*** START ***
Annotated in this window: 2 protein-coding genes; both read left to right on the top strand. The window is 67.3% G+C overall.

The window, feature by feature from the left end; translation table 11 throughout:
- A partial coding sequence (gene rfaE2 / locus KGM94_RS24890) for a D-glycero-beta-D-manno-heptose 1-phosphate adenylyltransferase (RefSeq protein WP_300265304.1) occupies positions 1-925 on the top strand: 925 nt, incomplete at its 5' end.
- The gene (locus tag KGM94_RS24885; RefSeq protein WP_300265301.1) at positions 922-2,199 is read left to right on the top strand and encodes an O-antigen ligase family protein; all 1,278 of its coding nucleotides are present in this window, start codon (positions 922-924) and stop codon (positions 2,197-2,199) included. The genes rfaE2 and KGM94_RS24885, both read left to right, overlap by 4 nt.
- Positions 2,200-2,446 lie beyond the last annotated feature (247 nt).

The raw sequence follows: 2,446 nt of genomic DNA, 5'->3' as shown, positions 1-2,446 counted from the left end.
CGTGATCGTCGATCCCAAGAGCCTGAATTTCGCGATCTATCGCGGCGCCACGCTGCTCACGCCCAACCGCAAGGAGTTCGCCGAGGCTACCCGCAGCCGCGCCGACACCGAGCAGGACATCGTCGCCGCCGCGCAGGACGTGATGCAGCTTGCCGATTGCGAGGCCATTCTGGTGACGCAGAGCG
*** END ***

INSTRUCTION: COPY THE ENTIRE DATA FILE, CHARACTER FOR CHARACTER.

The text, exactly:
Annotated in this window: 2 protein-coding genes; both read left to right on the top strand. The window is 67.3% G+C overall.

The window, feature by feature from the left end; translation table 11 throughout:
- A partial coding sequence (gene rfaE2 / locus KGM94_RS24890) for a D-glycero-beta-D-manno-heptose 1-phosphate adenylyltransferase (RefSeq protein WP_300265304.1) occupies positions 1-925 on the top strand: 925 nt, incomplete at its 5' end.
- The gene (locus tag KGM94_RS24885; RefSeq protein WP_300265301.1) at positions 922-2,199 is read left to right on the top strand and encodes an O-antigen ligase family protein; all 1,278 of its coding nucleotides are present in this window, start codon (positions 922-924) and stop codon (positions 2,197-2,199) included. The genes rfaE2 and KGM94_RS24885, both read left to right, overlap by 4 nt.
- Positions 2,200-2,446 lie beyond the last annotated feature (247 nt).

The raw sequence follows: 2,446 nt of genomic DNA, 5'->3' as shown, positions 1-2,446 counted from the left end.
CGTGATCGTCGATCCCAAGAGCCTGAATTTCGCGATCTATCGCGGCGCCACGCTGCTCACGCCCAACCGCAAGGAGTTCGCCGAGGCTACCCGCAGCCGCGCCGACACCGAGCAGGACATCGTCGCCGCCGCGCAGGACGTGATGCAGCTTGCCGATTGCGAGGCCATTCTGGTGACGCAGAGCG